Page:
Peter Brötzmann Trio / Peter Brötzmann

For Adolphe Sax

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AllMusic Review by William York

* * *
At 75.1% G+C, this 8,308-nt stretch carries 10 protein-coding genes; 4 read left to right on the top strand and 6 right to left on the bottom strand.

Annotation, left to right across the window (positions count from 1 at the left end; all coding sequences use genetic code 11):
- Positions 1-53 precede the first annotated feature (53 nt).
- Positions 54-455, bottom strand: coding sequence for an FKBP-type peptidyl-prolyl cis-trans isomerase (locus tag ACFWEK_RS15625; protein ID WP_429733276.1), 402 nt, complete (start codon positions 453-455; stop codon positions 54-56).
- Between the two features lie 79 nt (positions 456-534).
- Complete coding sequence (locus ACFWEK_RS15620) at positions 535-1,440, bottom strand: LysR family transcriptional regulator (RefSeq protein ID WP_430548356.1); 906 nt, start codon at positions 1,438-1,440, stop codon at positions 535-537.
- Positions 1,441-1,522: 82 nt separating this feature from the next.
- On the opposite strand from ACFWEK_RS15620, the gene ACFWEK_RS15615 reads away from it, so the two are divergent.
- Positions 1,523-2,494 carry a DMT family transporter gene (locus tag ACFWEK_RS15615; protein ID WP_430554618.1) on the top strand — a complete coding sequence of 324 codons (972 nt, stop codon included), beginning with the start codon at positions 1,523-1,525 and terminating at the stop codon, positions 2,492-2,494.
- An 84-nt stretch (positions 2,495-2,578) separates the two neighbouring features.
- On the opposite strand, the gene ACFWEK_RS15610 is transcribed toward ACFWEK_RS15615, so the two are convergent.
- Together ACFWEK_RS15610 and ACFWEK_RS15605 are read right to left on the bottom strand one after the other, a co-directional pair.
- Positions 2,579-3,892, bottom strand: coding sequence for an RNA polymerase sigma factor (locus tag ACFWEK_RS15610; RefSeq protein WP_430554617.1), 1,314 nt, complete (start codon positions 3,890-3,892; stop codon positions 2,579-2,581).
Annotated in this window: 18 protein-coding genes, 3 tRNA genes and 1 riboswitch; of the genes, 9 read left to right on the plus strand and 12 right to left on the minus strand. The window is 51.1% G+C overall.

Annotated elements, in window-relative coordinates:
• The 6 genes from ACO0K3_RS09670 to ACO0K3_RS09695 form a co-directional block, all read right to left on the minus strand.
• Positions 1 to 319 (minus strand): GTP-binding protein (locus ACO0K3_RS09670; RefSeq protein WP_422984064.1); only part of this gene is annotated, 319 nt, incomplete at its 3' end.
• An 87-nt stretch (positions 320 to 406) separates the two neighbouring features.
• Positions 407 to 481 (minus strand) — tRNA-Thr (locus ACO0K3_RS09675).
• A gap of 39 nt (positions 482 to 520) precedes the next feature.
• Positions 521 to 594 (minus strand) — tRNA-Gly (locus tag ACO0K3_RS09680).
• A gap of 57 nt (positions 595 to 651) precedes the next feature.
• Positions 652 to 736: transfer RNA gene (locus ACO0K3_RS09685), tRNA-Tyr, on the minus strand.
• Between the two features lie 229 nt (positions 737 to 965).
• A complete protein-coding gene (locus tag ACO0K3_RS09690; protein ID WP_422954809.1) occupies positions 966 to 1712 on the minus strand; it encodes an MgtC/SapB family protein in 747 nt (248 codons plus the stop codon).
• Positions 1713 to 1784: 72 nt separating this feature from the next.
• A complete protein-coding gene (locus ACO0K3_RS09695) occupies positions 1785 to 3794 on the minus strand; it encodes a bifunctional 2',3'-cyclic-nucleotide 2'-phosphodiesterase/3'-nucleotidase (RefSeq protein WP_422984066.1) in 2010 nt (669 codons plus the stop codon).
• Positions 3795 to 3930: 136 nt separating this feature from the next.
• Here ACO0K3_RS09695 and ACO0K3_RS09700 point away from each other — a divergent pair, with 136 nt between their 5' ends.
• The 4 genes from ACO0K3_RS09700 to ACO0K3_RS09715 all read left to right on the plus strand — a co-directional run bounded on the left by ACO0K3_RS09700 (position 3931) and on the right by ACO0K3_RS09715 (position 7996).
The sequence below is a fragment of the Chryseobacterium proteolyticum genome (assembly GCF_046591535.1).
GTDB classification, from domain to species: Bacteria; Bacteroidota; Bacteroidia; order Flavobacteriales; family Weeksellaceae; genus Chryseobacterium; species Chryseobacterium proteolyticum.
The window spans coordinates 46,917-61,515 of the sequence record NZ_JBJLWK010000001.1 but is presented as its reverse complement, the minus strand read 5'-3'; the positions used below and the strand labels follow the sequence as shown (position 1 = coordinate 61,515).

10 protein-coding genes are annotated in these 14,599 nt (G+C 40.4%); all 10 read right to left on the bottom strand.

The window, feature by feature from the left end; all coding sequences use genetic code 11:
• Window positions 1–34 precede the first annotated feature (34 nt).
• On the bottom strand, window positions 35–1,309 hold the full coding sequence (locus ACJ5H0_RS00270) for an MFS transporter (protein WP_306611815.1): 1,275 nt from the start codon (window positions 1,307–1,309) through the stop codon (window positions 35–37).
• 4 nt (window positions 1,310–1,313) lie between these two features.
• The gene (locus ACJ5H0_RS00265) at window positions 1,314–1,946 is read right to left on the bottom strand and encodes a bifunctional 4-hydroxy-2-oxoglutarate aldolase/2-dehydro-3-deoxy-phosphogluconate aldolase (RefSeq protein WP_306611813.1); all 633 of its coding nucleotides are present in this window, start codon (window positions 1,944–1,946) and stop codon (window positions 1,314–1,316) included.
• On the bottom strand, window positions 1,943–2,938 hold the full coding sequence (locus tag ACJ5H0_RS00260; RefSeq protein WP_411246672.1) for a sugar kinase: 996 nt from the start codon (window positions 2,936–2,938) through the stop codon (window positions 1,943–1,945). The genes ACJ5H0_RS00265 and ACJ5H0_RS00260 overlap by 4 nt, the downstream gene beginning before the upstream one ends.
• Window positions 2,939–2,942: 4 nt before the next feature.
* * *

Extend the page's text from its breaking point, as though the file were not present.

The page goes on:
German tenor saxophonist Peter Brötzmann's first album is the one that started all: a long career that would spawn many, many more recordings in the years to come. Recorded with the rhythm section of bassist Peter Kowald and drummer Sven-Ake Johansson, this is intense, unrelenting free jazz with little in the way of clear structure or melody. Brötzmann is credited with all three compositions on the album, but it is hard to imagine them being much more than very rough sketches. Whatever the case, this is music that gets by on force and pure energy rather than polite tunes or other musical decorum. Apart from a few brief moments of quiet during "Sanity," the second track, this stuff just doesn't quit, with Brötzmann's consistently abrasive, high-pitched wailing leading the charge and the other two members stirring up a pretty good ruckus themselves (Kowald, especially, gets in a good string-sawing bass solo on "Morning Glory"). Critics of Brötzmann who pigeonhole him as a mere one-note screamer will find their opinions somewhat vindicated by this album, but still, they'd only be on target if he continued making this exact kind of music. Fortunately, he did evolve in the years to come, with his tone becoming fuller and his playing finding more room for melody and dynamics. Compare this to the more spacious Little Birds Have Fast Hearts albums he made with his group Die Like a Dog in the late '90s, and the difference is clear. That's not to diminish his playing on this album or from this period, though, because it has a crazed stubbornness to it that's compelling in spite of its limitations. It may compel some to simply turn off the stereo, but the fact that this music is likely to provoke such intense reactions (pro or con) more than 35 years after its release is remarkable on its own. [Some reissues add a very worthy ten-minute live bonus track, "Everything," recorded months after the album's release, with pianist Fred Van Hove added to the trio.]

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